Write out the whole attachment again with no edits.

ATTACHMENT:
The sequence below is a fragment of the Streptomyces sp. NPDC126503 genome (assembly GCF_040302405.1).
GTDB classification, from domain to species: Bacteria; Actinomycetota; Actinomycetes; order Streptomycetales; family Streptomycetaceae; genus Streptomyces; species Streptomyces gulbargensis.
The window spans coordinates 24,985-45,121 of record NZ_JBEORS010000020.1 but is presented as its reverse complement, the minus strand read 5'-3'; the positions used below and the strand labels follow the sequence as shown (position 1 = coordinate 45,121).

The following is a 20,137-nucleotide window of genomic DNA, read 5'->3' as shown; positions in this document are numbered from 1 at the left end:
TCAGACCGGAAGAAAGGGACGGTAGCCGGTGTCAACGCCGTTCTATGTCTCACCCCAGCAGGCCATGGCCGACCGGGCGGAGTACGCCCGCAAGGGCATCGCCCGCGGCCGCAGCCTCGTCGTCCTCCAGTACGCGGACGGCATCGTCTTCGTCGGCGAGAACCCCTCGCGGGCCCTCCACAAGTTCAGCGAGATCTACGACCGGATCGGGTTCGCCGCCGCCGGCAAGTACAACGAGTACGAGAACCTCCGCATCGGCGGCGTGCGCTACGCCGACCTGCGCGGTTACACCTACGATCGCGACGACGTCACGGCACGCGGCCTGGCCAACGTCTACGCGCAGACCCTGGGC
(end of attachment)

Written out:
The sequence below is a fragment of the Streptomyces sp. NPDC126503 genome (assembly GCF_040302405.1).
GTDB classification, from domain to species: Bacteria; Actinomycetota; Actinomycetes; order Streptomycetales; family Streptomycetaceae; genus Streptomyces; species Streptomyces gulbargensis.
The window spans coordinates 24,985-45,121 of record NZ_JBEORS010000020.1 but is presented as its reverse complement, the minus strand read 5'-3'; the positions used below and the strand labels follow the sequence as shown (position 1 = coordinate 45,121).

The following is a 20,137-nucleotide window of genomic DNA, read 5'->3' as shown; positions in this document are numbered from 1 at the left end:
TCAGACCGGAAGAAAGGGACGGTAGCCGGTGTCAACGCCGTTCTATGTCTCACCCCAGCAGGCCATGGCCGACCGGGCGGAGTACGCCCGCAAGGGCATCGCCCGCGGCCGCAGCCTCGTCGTCCTCCAGTACGCGGACGGCATCGTCTTCGTCGGCGAGAACCCCTCGCGGGCCCTCCACAAGTTCAGCGAGATCTACGACCGGATCGGGTTCGCCGCCGCCGGCAAGTACAACGAGTACGAGAACCTCCGCATCGGCGGCGTGCGCTACGCCGACCTGCGCGGTTACACCTACGATCGCGACGACGTCACGGCACGCGGCCTGGCCAACGTCTACGCGCAGACCCTGGGC